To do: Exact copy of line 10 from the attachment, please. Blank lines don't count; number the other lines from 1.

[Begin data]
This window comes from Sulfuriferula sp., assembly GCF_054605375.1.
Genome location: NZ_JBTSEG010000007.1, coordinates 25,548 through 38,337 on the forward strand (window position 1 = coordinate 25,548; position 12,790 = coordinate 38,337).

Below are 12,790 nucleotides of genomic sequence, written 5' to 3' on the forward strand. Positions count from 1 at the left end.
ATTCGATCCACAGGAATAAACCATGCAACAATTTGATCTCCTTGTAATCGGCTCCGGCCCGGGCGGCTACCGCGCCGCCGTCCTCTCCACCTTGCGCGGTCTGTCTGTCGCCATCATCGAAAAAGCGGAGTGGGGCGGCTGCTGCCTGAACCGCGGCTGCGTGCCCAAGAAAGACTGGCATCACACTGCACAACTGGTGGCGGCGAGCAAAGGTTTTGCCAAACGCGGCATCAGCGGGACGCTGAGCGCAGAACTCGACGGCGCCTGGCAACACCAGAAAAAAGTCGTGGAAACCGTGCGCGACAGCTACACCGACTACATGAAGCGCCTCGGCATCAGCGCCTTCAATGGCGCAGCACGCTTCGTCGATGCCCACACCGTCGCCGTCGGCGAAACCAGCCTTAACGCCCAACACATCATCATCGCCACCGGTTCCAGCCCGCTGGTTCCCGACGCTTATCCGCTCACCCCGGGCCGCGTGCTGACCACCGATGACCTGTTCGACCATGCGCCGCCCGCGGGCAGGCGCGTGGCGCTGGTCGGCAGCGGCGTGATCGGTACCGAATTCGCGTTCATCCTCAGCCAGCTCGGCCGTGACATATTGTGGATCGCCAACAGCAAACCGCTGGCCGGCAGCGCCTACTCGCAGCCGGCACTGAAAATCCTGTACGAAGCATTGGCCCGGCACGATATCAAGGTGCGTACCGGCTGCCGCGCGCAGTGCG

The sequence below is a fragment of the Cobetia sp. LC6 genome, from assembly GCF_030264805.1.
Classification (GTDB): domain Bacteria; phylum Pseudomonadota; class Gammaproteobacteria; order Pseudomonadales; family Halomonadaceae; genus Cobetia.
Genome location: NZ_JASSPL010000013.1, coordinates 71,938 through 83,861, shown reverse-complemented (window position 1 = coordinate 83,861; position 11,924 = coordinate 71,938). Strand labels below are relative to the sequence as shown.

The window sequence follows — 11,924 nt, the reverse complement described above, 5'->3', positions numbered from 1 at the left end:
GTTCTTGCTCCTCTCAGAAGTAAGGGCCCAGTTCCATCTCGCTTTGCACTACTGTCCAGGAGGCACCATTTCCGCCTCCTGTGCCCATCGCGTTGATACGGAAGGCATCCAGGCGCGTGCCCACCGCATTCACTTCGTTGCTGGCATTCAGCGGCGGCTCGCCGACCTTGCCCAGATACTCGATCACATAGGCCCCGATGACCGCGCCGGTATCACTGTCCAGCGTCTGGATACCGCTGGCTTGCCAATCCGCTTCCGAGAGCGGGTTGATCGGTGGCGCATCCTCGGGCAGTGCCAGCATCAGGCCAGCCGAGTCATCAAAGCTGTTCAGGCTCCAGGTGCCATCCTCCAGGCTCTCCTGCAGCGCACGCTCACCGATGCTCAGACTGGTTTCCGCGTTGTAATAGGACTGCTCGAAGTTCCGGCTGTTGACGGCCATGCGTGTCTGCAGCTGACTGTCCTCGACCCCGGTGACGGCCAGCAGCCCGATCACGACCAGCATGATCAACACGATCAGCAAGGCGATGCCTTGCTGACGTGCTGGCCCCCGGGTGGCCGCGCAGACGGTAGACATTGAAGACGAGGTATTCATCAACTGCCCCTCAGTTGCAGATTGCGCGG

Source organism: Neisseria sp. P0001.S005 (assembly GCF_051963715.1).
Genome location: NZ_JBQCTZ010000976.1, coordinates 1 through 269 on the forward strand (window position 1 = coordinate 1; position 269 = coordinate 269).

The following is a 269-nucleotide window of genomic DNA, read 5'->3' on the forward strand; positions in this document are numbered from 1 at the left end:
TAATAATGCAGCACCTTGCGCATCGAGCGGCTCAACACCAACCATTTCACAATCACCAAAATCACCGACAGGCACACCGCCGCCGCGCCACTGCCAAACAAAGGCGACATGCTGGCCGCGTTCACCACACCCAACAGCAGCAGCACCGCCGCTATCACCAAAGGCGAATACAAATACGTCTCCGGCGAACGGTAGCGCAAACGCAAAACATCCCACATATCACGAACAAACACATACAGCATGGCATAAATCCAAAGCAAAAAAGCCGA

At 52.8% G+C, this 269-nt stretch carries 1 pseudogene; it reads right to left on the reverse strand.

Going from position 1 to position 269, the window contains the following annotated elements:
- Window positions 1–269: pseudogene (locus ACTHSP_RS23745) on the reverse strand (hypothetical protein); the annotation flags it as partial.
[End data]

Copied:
Source organism: Neisseria sp. P0001.S005 (assembly GCF_051963715.1).